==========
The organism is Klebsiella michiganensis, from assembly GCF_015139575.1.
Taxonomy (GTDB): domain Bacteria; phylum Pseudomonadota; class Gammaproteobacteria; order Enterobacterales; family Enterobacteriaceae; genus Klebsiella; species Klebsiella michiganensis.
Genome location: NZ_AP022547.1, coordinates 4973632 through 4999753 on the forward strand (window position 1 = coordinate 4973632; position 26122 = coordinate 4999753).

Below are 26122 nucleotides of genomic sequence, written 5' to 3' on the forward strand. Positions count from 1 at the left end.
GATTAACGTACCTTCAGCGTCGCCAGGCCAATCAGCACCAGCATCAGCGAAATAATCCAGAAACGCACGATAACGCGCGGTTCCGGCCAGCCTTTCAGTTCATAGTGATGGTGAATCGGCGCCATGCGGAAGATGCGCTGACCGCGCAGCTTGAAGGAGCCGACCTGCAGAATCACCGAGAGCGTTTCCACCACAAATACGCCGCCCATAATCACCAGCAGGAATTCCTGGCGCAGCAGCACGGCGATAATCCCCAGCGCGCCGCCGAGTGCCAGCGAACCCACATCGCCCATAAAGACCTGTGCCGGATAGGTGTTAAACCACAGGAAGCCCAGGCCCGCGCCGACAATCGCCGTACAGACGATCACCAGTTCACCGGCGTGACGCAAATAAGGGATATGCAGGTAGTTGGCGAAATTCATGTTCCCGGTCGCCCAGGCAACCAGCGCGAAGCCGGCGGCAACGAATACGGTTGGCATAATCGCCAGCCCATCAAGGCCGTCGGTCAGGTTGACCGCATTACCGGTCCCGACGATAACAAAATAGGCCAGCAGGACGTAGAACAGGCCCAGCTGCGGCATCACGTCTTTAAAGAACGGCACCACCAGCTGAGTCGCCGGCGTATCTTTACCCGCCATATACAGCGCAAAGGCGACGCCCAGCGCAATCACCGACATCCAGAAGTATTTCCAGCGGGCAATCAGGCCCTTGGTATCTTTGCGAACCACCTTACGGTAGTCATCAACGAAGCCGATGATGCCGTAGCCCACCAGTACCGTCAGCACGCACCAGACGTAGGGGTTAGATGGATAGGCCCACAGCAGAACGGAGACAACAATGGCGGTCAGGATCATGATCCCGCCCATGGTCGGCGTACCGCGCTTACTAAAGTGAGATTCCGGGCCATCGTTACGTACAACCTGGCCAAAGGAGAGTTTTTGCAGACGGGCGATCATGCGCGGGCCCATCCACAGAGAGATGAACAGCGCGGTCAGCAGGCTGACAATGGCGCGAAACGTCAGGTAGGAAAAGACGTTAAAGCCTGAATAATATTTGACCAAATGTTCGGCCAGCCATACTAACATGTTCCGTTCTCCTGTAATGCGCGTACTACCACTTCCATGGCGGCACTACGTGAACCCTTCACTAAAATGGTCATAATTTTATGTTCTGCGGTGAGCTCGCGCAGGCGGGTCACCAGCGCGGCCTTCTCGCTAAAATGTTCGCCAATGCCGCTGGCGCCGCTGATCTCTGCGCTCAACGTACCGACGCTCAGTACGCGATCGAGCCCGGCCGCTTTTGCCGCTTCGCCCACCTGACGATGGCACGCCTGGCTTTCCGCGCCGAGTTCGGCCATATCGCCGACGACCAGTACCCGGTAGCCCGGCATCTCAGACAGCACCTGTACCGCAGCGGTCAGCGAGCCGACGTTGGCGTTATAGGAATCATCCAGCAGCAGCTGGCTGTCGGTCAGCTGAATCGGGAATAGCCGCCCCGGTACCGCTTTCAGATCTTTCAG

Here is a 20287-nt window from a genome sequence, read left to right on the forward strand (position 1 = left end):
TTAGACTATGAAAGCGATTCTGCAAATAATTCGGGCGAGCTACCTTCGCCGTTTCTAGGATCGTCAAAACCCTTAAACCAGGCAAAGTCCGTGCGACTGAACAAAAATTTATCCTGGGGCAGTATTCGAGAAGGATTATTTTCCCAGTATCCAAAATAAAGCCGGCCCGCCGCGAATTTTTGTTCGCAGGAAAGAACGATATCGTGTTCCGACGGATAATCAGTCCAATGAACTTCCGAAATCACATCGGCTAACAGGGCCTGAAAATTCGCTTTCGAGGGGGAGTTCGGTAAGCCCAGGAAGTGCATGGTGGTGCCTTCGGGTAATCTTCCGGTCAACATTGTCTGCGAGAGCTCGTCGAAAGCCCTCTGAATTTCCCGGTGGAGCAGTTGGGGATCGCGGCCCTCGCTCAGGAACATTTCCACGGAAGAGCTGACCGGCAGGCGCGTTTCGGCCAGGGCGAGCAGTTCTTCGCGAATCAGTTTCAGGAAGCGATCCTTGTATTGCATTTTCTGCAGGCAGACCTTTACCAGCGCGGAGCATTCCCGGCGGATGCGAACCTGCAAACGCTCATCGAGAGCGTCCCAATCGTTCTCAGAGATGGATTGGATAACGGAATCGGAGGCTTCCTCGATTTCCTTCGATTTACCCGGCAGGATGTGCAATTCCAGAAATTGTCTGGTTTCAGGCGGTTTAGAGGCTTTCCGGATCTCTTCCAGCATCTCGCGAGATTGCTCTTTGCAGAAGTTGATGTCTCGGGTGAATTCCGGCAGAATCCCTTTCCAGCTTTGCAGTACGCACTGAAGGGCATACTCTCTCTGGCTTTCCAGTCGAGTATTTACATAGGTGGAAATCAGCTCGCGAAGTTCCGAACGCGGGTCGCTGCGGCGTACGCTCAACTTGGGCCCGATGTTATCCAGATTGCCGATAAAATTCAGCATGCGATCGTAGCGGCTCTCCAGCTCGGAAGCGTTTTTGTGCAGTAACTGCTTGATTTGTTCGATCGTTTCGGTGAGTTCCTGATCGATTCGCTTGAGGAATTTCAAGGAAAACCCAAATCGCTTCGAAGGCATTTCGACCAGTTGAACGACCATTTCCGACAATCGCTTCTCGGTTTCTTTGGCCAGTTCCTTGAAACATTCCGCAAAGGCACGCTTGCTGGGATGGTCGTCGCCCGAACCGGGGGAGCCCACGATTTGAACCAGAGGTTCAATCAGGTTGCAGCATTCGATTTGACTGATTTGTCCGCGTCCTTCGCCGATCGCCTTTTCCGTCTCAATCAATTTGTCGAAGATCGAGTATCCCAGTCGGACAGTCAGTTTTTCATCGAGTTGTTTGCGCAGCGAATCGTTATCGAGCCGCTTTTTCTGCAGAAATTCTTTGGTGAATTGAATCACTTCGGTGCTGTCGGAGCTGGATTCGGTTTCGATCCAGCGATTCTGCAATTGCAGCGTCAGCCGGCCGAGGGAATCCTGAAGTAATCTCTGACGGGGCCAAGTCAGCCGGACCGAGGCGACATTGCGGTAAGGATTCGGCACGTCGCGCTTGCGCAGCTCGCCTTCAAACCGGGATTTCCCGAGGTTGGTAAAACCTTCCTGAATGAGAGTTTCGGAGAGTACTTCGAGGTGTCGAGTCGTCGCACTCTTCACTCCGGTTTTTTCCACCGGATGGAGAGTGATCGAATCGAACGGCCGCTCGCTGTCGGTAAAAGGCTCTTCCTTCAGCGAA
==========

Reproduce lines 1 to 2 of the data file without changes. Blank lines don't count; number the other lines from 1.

The organism is Klebsiella michiganensis, from assembly GCF_015139575.1.
Taxonomy (GTDB): domain Bacteria; phylum Pseudomonadota; class Gammaproteobacteria; order Enterobacterales; family Enterobacteriaceae; genus Klebsiella; species Klebsiella michiganensis.